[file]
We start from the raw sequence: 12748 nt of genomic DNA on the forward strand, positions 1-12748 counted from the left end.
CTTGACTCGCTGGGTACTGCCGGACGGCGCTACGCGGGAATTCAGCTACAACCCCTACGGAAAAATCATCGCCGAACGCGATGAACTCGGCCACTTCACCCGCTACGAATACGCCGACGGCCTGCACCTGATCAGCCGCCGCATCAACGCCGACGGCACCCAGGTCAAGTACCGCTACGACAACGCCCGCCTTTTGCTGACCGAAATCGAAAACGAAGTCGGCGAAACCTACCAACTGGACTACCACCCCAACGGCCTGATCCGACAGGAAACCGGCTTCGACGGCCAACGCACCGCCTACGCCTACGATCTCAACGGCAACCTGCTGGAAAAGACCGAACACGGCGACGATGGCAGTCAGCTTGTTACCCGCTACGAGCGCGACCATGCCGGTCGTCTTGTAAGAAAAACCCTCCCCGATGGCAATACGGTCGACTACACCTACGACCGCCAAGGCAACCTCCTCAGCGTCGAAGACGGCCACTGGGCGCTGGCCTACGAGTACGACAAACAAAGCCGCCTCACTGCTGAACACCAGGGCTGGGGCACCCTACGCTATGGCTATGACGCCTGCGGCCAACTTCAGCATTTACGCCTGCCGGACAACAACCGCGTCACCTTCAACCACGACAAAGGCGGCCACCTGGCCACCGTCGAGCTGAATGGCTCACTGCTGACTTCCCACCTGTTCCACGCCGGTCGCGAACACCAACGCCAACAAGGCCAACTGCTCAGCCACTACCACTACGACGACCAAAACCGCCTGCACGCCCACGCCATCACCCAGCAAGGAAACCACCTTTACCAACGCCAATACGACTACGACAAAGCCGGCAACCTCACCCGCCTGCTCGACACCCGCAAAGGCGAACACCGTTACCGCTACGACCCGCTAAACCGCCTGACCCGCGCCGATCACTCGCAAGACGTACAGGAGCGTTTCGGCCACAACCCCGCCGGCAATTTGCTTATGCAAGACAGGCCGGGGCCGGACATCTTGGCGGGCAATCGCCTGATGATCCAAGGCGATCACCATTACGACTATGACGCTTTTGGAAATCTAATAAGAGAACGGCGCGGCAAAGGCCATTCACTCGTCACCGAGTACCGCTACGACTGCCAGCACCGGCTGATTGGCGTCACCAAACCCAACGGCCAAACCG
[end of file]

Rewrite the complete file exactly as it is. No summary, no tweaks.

We start from the raw sequence: 12748 nt of genomic DNA on the forward strand, positions 1-12748 counted from the left end.
CTTGACTCGCTGGGTACTGCCGGACGGCGCTACGCGGGAATTCAGCTACAACCCCTACGGAAAAATCATCGCCGAACGCGATGAACTCGGCCACTTCACCCGCTACGAATACGCCGACGGCCTGCACCTGATCAGCCGCCGCATCAACGCCGACGGCACCCAGGTCAAGTACCGCTACGACAACGCCCGCCTTTTGCTGACCGAAATCGAAAACGAAGTCGGCGAAACCTACCAACTGGACTACCACCCCAACGGCCTGATCCGACAGGAAACCGGCTTCGACGGCCAACGCACCGCCTACGCCTACGATCTCAACGGCAACCTGCTGGAAAAGACCGAACACGGCGACGATGGCAGTCAGCTTGTTACCCGCTACGAGCGCGACCATGCCGGTCGTCTTGTAAGAAAAACCCTCCCCGATGGCAATACGGTCGACTACACCTACGACCGCCAAGGCAACCTCCTCAGCGTCGAAGACGGCCACTGGGCGCTGGCCTACGAGTACGACAAACAAAGCCGCCTCACTGCTGAACACCAGGGCTGGGGCACCCTACGCTATGGCTATGACGCCTGCGGCCAACTTCAGCATTTACGCCTGCCGGACAACAACCGCGTCACCTTCAACCACGACAAAGGCGGCCACCTGGCCACCGTCGAGCTGAATGGCTCACTGCTGACTTCCCACCTGTTCCACGCCGGTCGCGAACACCAACGCCAACAAGGCCAACTGCTCAGCCACTACCACTACGACGACCAAAACCGCCTGCACGCCCACGCCATCACCCAGCAAGGAAACCACCTTTACCAACGCCAATACGACTACGACAAAGCCGGCAACCTCACCCGCCTGCTCGACACCCGCAAAGGCGAACACCGTTACCGCTACGACCCGCTAAACCGCCTGACCCGCGCCGATCACTCGCAAGACGTACAGGAGCGTTTCGGCCACAACCCCGCCGGCAATTTGCTTATGCAAGACAGGCCGGGGCCGGACATCTTGGCGGGCAATCGCCTGATGATCCAAGGCGATCACCATTACGACTATGACGCTTTTGGAAATCTAATAAGAGAACGGCGCGGCAAAGGCCATTCACTCGTCACCGAGTACCGCTACGACTGCCAGCACCGGCTGATTGGCGTCACCAAACCCAACGGCCAAACCG